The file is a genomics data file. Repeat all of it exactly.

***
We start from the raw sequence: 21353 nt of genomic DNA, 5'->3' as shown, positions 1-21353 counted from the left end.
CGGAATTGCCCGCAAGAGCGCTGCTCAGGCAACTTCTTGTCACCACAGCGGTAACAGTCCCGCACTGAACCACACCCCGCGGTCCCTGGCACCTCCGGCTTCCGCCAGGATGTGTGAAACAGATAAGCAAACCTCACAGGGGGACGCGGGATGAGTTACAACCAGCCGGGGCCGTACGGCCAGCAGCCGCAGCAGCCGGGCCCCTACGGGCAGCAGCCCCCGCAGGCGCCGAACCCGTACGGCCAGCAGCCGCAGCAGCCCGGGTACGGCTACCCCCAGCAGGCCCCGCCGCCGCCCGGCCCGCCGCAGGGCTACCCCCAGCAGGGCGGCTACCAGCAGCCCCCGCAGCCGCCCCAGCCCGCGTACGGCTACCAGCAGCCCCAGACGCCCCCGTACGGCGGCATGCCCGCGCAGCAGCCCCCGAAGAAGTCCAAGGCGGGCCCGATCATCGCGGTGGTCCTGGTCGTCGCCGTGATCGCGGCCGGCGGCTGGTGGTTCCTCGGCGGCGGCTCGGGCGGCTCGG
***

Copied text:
We start from the raw sequence: 21353 nt of genomic DNA, 5'->3' as shown, positions 1-21353 counted from the left end.
CGGAATTGCCCGCAAGAGCGCTGCTCAGGCAACTTCTTGTCACCACAGCGGTAACAGTCCCGCACTGAACCACACCCCGCGGTCCCTGGCACCTCCGGCTTCCGCCAGGATGTGTGAAACAGATAAGCAAACCTCACAGGGGGACGCGGGATGAGTTACAACCAGCCGGGGCCGTACGGCCAGCAGCCGCAGCAGCCGGGCCCCTACGGGCAGCAGCCCCCGCAGGCGCCGAACCCGTACGGCCAGCAGCCGCAGCAGCCCGGGTACGGCTACCCCCAGCAGGCCCCGCCGCCGCCCGGCCCGCCGCAGGGCTACCCCCAGCAGGGCGGCTACCAGCAGCCCCCGCAGCCGCCCCAGCCCGCGTACGGCTACCAGCAGCCCCAGACGCCCCCGTACGGCGGCATGCCCGCGCAGCAGCCCCCGAAGAAGTCCAAGGCGGGCCCGATCATCGCGGTGGTCCTGGTCGTCGCCGTGATCGCGGCCGGCGGCTGGTGGTTCCTCGGCGGCGGCTCGGGCGGCTCGG